A regional Internet registry (RIR) is an organization that manages the allocation and registration of Internet number resources within a particular region of the world. Internet number resources include IP addresses and autonomous system (AS) numbers.
The Regional Internet Registry system evolved over time, eventually dividing the world into five RIRs:
Regional Internet Registries are components of the Internet Number Registry System, which is described in IETF RFC 7020. The Internet Assigned Numbers Authority (IANA) delegates Internet resources to the RIRs who, in turn, follow their regional policies to delegate resources to their customers, which include Internet service providers and end-user organizations. Collectively, the RIRs participate in the Number Resource Organization (NRO), formed as a body to represent their collective interests, undertake joint activities, and coordinate their activities globally. The NRO has entered into an agreement with ICANN for the establishment of the Address Supporting Organisation (ASO), which undertakes coordination of global IP addressing policies within the ICANN framework.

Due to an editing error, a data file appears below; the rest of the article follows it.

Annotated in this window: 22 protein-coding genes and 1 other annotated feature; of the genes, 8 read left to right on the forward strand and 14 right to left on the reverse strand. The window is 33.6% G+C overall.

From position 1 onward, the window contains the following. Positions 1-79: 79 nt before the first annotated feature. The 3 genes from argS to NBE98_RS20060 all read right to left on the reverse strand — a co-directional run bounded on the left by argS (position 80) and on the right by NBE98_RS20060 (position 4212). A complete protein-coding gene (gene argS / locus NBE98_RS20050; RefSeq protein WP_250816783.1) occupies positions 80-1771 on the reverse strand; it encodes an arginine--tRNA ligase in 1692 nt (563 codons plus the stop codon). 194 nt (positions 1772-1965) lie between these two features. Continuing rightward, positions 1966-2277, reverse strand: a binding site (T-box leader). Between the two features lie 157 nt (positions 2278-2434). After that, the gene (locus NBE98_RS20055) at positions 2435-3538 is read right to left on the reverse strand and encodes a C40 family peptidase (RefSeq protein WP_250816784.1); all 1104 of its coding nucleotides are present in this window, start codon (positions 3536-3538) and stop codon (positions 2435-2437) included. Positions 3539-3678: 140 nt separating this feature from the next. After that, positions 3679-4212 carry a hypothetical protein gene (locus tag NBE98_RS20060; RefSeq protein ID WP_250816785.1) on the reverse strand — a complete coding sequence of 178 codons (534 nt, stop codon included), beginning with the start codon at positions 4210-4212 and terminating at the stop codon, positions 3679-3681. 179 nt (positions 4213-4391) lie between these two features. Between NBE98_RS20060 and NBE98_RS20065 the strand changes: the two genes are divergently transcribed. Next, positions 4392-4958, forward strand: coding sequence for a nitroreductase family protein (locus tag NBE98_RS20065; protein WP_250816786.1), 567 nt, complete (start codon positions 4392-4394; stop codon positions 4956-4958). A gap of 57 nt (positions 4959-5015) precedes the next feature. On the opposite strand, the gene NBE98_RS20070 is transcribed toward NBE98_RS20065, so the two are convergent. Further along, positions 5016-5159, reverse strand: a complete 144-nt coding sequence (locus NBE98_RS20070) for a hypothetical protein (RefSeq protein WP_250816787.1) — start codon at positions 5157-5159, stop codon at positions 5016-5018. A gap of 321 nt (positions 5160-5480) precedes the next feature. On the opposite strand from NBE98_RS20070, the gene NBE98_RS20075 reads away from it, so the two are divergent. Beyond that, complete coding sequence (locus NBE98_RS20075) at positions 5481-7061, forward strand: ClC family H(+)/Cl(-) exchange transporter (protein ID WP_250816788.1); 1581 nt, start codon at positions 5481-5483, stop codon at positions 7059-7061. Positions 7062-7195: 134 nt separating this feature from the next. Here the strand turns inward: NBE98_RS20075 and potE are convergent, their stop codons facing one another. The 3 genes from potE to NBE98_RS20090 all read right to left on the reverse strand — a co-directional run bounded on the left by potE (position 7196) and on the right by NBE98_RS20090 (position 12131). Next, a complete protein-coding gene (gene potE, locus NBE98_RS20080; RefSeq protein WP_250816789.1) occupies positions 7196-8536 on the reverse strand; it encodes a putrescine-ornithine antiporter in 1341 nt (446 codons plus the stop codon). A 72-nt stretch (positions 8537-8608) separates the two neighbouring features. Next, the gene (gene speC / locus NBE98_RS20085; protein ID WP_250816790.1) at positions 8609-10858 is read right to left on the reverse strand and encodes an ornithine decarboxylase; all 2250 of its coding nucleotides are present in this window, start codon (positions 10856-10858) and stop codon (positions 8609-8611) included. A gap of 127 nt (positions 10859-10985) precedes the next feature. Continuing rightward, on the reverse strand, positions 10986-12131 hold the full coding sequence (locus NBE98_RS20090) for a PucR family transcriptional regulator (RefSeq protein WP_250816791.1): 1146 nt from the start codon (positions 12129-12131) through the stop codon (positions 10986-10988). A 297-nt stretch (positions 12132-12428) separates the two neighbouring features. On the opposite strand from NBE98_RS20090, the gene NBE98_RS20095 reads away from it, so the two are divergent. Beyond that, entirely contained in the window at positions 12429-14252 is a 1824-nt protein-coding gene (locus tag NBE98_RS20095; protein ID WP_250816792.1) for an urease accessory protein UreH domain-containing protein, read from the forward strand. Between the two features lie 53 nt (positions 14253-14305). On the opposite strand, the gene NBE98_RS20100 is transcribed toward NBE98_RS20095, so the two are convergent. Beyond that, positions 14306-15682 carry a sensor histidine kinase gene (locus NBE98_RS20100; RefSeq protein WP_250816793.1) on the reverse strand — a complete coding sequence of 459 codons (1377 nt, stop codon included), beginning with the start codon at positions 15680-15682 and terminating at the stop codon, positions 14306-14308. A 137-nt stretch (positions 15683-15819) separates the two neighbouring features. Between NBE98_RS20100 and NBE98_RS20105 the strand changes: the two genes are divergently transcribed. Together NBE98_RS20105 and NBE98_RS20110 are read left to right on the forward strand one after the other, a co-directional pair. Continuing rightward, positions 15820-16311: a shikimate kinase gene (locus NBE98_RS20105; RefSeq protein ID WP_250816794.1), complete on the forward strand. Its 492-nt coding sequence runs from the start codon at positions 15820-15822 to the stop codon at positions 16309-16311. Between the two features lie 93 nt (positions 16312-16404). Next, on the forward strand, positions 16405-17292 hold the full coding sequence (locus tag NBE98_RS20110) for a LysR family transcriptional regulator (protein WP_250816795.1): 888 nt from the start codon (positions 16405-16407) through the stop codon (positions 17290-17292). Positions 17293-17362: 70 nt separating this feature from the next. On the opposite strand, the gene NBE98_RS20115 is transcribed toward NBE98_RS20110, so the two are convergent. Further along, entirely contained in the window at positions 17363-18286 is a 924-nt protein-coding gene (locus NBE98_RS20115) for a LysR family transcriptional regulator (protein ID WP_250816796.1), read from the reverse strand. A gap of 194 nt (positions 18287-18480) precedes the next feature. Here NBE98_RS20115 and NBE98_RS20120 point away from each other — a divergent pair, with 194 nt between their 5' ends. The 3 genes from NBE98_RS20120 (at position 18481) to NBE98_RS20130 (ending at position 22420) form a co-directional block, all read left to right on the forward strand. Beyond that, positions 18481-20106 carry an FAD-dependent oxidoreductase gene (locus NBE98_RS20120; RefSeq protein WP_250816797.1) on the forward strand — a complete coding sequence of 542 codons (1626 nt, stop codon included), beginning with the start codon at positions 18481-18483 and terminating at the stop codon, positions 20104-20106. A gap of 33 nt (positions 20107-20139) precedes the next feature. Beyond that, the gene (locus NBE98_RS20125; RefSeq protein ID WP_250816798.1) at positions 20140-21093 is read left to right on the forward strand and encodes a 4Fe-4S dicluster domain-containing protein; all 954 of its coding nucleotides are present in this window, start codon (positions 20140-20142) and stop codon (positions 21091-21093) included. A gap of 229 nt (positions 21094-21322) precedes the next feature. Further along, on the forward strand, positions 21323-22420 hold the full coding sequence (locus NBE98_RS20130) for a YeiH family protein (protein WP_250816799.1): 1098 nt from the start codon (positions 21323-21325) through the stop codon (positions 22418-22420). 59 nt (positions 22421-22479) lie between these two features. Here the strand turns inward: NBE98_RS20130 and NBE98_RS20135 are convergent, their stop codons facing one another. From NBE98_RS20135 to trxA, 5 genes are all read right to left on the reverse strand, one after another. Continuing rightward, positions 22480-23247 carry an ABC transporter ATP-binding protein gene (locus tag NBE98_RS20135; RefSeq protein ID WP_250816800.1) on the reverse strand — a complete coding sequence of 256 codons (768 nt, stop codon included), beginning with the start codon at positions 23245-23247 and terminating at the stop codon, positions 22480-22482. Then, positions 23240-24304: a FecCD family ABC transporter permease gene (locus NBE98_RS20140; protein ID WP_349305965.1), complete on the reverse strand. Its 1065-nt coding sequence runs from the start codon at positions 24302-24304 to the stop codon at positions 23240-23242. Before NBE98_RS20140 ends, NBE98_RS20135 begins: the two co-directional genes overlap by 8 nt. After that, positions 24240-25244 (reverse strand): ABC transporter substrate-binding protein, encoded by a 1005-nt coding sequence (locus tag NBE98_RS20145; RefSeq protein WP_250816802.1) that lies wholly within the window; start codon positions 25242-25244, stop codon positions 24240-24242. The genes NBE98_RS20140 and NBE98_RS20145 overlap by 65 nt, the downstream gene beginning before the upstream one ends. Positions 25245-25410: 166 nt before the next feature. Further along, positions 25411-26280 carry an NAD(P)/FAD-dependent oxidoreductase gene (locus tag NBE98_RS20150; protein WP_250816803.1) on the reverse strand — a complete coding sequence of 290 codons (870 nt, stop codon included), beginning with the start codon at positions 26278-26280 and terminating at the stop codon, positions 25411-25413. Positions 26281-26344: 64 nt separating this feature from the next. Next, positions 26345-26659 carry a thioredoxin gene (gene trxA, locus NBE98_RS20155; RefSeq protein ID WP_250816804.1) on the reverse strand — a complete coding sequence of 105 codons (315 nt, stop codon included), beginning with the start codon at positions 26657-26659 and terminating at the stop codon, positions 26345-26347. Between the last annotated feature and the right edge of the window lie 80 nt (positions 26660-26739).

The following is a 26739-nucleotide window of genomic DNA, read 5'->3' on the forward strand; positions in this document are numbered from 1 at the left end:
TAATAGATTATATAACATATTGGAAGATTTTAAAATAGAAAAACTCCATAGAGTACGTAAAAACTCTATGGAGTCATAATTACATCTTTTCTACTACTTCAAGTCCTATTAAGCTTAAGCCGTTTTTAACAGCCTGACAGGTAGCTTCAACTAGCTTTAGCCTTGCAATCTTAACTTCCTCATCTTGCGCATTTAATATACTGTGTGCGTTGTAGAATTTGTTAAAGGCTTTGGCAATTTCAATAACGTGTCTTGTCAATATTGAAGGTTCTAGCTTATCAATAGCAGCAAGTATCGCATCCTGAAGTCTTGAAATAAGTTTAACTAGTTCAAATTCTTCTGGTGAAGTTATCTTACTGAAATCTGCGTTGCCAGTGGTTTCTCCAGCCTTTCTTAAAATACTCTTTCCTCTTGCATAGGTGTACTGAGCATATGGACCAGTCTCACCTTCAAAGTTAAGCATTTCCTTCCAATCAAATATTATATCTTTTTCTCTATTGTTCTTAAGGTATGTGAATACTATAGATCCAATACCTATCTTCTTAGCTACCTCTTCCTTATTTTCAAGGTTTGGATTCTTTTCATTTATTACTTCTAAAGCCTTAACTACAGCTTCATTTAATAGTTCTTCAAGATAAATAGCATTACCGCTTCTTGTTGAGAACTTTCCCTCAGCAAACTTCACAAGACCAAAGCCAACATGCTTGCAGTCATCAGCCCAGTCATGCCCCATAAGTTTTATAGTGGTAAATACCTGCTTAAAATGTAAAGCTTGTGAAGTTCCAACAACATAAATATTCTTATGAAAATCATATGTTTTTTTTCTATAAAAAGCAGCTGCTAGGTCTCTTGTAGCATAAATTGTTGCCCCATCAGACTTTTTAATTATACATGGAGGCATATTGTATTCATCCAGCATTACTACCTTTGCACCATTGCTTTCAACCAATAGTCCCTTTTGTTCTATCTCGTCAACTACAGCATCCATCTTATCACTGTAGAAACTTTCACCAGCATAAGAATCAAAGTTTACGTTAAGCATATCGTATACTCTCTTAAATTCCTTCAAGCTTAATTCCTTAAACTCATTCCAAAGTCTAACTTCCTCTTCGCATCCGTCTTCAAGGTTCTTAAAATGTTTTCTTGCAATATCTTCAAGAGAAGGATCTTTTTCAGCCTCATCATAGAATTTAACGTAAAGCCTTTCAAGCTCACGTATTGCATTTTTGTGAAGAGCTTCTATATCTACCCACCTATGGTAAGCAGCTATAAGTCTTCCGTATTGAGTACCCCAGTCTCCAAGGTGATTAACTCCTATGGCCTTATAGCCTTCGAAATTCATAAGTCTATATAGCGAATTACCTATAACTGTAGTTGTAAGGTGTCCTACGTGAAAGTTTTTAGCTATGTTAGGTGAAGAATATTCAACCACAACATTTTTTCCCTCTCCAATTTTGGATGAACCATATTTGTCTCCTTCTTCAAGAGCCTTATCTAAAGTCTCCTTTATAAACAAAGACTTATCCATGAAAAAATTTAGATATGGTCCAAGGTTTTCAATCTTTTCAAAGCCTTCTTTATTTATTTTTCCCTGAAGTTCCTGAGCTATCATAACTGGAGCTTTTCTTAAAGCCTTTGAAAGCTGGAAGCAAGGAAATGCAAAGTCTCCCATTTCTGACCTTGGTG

The Number Resource Organization (NRO) is an unincorporated organization uniting the five RIRs. It came into existence on October 24, 2003, when the four existing RIRs entered into a memorandum of understanding (MoU) in order to undertake joint activities, including joint technical projects, liaison activities and policy co-ordination.
AFRINIC, which was officially created in April 2005, joined on April 25, 2005.
The main aims of the NRO are to:
A local Internet registry (LIR) is an organization that has been allocated a block of IP addresses by a RIR, and that assigns most parts of this block to its own customers. Most LIRs are Internet service providers, enterprises, or academic institutions. Membership in a Regional Internet registry is required to become an LIR.
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